So I bought it, even if the price was rather steep.I buy what is available, not what is not. It is that simple. I suspect you don't buy the unavailable stuff either. Neither do I break into R&D labs and steal it. Truth be told, I don't have any future products or vaporware. None of that diminishes the fact that cool-sht is happening all around you.”Perhaps. But if it doesn't make it to market, it is unusable for me, and therefore something I should not use to base any decisions on.
For all I care, Canon may well have a 4 trillion ISO sensor sitting in some lab, but for me, the Sony A7s is as good as it gets, and (as far as I can tell) this new iteration is so incremental that I find it difficult to even be excited enough to have a look at it, if and when it becomes finally available. Xiao feiinnovation is understanding and seeing what's missing or foretelling what people will be looking for and creating it.The canon system is not lacking AF speed, FPS, buffer size or lens selection, it's lacking IQ! What does canon do?
Produce more lenses, improve fps/buffer/AF. Then takes the current 5DIII sensor and makes the pixel real big to make a high iso 2.2mp wonder, smaller like in the 5ds (a FF with apsc performance), now is telling us it planning to make it as small as in a cellphone sensor. What company of jokers would do that?The subject of canon is sensitive because there is lots of canon glass out there. People like you prefer to bury their heads in the sand than having to admit it's time to change. “so much animosity directed towards me because of my assumed electronics purchasing history”I don't know your purchasing history, nor would it have influenced my comment if I had. My point is simply that 'innovation' is a meaningless term for a consumer. That is why we tend to talk about vapourware instead.The last time “innovation” got me excited, was with the Skiff e-book reader.
It would have been the largest e-reader ever produced until that time. Except it was never produced, and even if it had been, it would still have been 2.5 inch smaller than a genuine letter-format page. The bendable properties of its screen were proudly touted everywhere. It died in 2010, before ever being born.We are still waiting for the first bendable Letter/A4-sized e-reader to reach the market, now half a decade later. That’s “innovation” for you.Innovation is nonsense. Actually producing and selling something new that is better than what we had before is what we need. Pleased that Sony made this upgrade to internal 4K in their low noise camera.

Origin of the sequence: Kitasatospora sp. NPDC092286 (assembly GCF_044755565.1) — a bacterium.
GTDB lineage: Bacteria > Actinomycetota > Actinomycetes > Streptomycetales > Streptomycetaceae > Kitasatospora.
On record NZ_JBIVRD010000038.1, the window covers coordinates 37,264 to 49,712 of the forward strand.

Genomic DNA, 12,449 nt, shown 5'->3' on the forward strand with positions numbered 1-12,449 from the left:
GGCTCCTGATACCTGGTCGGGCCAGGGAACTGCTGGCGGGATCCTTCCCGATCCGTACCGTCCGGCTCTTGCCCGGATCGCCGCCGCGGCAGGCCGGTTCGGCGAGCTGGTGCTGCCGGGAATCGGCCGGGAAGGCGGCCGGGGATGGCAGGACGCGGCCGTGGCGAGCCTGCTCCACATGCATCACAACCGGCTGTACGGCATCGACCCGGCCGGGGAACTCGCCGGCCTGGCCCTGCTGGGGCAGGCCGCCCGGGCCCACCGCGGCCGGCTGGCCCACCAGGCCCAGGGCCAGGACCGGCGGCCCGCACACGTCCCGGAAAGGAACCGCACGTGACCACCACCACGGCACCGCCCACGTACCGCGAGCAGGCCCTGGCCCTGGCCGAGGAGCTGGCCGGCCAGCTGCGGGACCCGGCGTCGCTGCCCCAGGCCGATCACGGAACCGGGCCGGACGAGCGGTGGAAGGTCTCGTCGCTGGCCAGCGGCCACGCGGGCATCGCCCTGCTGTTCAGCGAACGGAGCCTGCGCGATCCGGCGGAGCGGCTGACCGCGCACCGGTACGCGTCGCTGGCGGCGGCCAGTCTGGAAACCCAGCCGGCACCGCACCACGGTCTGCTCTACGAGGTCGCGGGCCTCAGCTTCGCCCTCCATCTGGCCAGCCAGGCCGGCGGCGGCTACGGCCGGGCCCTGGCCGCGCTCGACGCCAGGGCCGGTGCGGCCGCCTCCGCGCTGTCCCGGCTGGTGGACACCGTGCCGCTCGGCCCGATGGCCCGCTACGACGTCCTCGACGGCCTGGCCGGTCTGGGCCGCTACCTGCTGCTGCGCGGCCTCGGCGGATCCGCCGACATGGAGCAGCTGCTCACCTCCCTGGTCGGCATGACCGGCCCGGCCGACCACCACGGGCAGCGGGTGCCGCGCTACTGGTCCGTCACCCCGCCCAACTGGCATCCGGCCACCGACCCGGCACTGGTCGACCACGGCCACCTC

I'm a true believer in convergence of video and stills (and in my view) Sony and Panasonic are leading the way here.That price announcement has to be nonsense though!' Sony Europe gives a November 2015 availability at €3,400. The a7S II will be available in the US from October for $2,999.' At today's rates 3400 EUR costs about $3854. This would make a US-EU price differential of $855.Of course, 2999 EUR costs around $3400. So I think it must be an inadvertent switch of currency symbols.
As reversing them gives a US-EU price differential of $0. I like the every year renewal cycle. Now I can buy the first A7S with reasonable price for amateur. Just have to wait when A7Sii is coming on sale. And I guess with A7Siii I can finally afford A7Sii. Well done Sony!Another point getting A7S is, that I will never print (only rarely A4 size). So for me 12Mp for photos is more than enough.
And I don't have to worry about buying extra HDD-s. Amateurs should know, that for any stock or magazine print 12Mp is more than enough. And I don't have to buy fast primes for low light situations. Atom is an excellent toy.Cars are made for shopping, traveling, going to work and such.You can drive to work in a Ferrari 458, if you've spent everything you had and can't afford a Fiat Panda.Most people will find Atom not to be 'enough car' for what cars are generally used.I have nothing against the tech in newest Sony's bodies, but it comes at a price. Does Sony expect me to keep a second system on top of that, to be able to shoot in rain? Seriously?They have everything to make the 'a9'.FE system is old and popular enough to be taken seriously.
Limiting its potential to keep the size down at this point is hard to understand (at best).Adding a large body to the lineup won't harm the 'it's smaller than a DSLR' slogan. 'A camera that costs $3000 and is supposed to be an all-round tool for general photography (aka SLR replacement) can't be called 'excellent' if it's not weather-sealed. Simple as that.' You're comparing apples and oranges. Every car is going to drive in the rain; not every camera will be exposed to rain, hail and sandstorms.Weathersealing is only required for (semi)pros and fanatics; in much the same way that in cars 4WD is only required in special situations. Nobody would claim that a car needs 4WD before it can be called 'excellent'. Bought The a7s mk2 because i felt lost with the bad iso performance on my bmpc4k.
Now i feel lost again because im stuck With 8bit, digital grain, stupid picture profile 9, bad LCD, no Lens Electronics as i Own Canons only, silly apps that Cost extra like The timelapse app With only 30/24 fps no 25. Fullhd 100fps but with 2.2x crop. The 4k option lower The bitrate which is allready too low. Must admit i Would have thought twice buying this cam, if i just have had a little patience.
The World of tech does evolve too slow i just wanna make good i images without too much hassle, like we Will do in 10 years.